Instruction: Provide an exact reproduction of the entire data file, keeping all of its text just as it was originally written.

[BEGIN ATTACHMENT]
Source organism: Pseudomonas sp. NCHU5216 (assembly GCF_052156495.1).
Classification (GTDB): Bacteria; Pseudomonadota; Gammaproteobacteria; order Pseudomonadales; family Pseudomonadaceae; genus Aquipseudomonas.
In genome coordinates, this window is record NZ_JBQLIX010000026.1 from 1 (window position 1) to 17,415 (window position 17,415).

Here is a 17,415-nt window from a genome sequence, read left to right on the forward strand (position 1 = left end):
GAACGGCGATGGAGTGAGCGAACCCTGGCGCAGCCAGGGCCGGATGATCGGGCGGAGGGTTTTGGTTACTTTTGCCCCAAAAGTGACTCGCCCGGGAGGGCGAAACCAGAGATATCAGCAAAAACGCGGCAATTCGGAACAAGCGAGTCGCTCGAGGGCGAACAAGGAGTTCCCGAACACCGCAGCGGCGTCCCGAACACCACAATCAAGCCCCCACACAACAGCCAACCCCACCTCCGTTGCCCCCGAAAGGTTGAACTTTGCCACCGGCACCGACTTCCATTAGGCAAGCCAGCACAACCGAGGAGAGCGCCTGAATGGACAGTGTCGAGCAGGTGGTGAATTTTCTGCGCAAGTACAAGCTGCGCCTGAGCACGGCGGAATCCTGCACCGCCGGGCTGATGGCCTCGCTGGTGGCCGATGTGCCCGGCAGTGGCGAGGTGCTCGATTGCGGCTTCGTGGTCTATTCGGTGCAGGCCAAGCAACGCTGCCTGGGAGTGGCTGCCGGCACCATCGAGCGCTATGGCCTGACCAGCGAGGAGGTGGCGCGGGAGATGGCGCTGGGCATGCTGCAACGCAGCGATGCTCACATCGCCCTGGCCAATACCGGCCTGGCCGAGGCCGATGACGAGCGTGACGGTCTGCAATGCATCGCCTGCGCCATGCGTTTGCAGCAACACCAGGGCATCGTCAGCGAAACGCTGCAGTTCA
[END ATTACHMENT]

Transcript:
Source organism: Pseudomonas sp. NCHU5216 (assembly GCF_052156495.1).
Classification (GTDB): Bacteria; Pseudomonadota; Gammaproteobacteria; order Pseudomonadales; family Pseudomonadaceae; genus Aquipseudomonas.
In genome coordinates, this window is record NZ_JBQLIX010000026.1 from 1 (window position 1) to 17,415 (window position 17,415).

Here is a 17,415-nt window from a genome sequence, read left to right on the forward strand (position 1 = left end):
GAACGGCGATGGAGTGAGCGAACCCTGGCGCAGCCAGGGCCGGATGATCGGGCGGAGGGTTTTGGTTACTTTTGCCCCAAAAGTGACTCGCCCGGGAGGGCGAAACCAGAGATATCAGCAAAAACGCGGCAATTCGGAACAAGCGAGTCGCTCGAGGGCGAACAAGGAGTTCCCGAACACCGCAGCGGCGTCCCGAACACCACAATCAAGCCCCCACACAACAGCCAACCCCACCTCCGTTGCCCCCGAAAGGTTGAACTTTGCCACCGGCACCGACTTCCATTAGGCAAGCCAGCACAACCGAGGAGAGCGCCTGAATGGACAGTGTCGAGCAGGTGGTGAATTTTCTGCGCAAGTACAAGCTGCGCCTGAGCACGGCGGAATCCTGCACCGCCGGGCTGATGGCCTCGCTGGTGGCCGATGTGCCCGGCAGTGGCGAGGTGCTCGATTGCGGCTTCGTGGTCTATTCGGTGCAGGCCAAGCAACGCTGCCTGGGAGTGGCTGCCGGCACCATCGAGCGCTATGGCCTGACCAGCGAGGAGGTGGCGCGGGAGATGGCGCTGGGCATGCTGCAACGCAGCGATGCTCACATCGCCCTGGCCAATACCGGCCTGGCCGAGGCCGATGACGAGCGTGACGGTCTGCAATGCATCGCCTGCGCCATGCGTTTGCAGCAACACCAGGGCATCGTCAGCGAAACGCTGCAGTTCA